The Taiwanese minister factors to an enchancment within the provide of automotive chips by means of Reuters
TAIPEI (Reuters) – Taiwanese companies are working hard to fix a shortage of car chips, Economy Minister Wang Mei-hua said Thursday, adding that she understands that shipments to car factories around the world have improved.
Such plants are closing assembly lines due to the bottlenecks, which in some cases have been exacerbated by the former US government’s actions against Chinese chipmakers.
Taiwan, home of companies such as Taiwan Semiconductor Manufacturing Co. Ltd. (TSMC), the world’s largest manufacturer of order chips, is at the center of efforts to remedy the shortage.
Wang, who has met with tech executives to encourage them to increase the production of car chips, told reporters that Taiwanese companies understood the need for car chips and were working to identify them.
“My understanding from the sidelines is that global auto factories have seen some improvement, but this is a long-term problem,” she said, adding that areas like electric vehicles were also competing for the supply of chips.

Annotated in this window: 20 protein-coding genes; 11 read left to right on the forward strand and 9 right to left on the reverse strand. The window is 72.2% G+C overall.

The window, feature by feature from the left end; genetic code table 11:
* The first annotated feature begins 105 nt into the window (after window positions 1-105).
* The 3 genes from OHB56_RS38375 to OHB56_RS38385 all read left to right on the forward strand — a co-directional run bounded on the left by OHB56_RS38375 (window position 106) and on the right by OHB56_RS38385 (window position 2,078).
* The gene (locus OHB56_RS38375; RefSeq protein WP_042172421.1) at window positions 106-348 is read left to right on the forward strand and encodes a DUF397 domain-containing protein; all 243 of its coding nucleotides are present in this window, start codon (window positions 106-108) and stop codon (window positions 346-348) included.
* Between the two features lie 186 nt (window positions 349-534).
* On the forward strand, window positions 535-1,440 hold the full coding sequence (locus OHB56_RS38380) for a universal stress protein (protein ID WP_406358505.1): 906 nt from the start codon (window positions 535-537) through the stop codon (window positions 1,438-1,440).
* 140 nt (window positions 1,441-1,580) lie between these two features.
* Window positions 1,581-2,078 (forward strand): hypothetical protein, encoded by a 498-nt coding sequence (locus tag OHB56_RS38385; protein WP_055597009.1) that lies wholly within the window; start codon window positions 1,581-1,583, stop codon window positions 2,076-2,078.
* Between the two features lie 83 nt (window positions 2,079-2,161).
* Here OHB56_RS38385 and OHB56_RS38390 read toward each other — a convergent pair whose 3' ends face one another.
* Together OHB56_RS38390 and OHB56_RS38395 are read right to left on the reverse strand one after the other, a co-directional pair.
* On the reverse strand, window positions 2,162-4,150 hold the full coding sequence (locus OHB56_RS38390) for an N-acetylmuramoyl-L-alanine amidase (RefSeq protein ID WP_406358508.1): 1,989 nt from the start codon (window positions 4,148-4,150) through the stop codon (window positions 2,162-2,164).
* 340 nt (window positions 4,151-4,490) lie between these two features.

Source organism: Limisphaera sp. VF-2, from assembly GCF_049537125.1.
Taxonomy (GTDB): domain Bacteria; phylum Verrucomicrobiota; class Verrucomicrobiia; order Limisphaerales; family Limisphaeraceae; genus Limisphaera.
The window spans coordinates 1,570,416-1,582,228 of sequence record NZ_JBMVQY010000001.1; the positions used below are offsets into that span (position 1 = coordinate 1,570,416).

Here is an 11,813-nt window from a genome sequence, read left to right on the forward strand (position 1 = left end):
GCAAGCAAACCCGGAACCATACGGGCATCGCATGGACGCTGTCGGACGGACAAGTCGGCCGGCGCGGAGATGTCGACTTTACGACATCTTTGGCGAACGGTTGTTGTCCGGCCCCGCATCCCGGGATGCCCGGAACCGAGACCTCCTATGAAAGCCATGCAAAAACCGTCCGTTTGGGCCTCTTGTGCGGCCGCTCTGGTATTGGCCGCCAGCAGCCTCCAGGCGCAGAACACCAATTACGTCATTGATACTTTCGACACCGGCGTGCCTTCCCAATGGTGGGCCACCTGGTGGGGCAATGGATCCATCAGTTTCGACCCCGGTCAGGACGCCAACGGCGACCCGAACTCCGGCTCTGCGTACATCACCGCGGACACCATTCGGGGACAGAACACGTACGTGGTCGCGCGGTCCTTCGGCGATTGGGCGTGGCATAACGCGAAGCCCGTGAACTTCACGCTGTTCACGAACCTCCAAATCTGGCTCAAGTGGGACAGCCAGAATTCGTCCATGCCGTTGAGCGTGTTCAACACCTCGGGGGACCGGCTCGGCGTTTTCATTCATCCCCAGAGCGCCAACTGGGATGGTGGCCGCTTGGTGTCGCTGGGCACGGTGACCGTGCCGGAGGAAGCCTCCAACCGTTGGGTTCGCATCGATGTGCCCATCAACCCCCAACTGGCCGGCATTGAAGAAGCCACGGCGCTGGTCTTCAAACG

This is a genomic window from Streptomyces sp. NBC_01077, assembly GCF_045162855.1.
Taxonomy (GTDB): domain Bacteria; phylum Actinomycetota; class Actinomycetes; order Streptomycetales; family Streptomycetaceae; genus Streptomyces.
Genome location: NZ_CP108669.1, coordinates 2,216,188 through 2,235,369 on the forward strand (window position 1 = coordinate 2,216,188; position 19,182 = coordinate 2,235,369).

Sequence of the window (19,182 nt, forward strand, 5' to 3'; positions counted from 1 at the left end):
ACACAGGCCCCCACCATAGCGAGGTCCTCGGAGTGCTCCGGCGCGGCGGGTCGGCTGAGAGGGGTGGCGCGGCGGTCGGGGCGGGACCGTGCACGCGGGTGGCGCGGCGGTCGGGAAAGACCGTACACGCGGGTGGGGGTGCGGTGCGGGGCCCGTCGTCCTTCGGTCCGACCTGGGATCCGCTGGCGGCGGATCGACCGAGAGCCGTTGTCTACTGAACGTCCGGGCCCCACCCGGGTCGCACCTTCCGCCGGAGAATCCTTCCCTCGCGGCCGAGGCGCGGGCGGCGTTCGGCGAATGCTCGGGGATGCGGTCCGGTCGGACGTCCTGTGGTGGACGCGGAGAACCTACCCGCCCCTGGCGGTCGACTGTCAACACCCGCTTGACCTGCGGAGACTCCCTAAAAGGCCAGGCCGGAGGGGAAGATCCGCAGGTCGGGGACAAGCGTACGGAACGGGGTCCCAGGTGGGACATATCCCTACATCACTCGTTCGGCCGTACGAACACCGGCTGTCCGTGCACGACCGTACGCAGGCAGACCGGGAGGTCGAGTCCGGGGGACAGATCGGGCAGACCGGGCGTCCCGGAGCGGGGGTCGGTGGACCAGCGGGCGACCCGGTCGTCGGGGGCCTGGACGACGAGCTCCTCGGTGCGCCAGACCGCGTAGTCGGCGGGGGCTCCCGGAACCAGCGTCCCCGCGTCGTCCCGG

The subject has become political, and the German economics minister is writing to seek Wang’s help.
This week Brian Deese, top economic advisor to US President Joe Biden, thanked Wang for her efforts to address the shortage in coordination with the island’s manufacturers.
Wang said she could not comment on the contents of the letter because she did not receive it, even though she learned about it from media reports. But other countries would also have thanked Taiwan for its efforts without naming them.
This month, Wang chaired a meeting between Taiwanese and US tech companies on supply chains.
Follow-up meetings will depend on when U.S. officials will take office after Biden’s inauguration last month, Wang said.
Some Taiwanese politicians have suggested that the island use the chips as a negotiating tool to enlist help from other countries in securing COVID-19 vaccine supplies.
Wang rejected the idea of such an exchange, saying vaccine purchases were the responsibility of the health minister.
“It is inappropriate to talk about swapping chips for vaccines,” she added.
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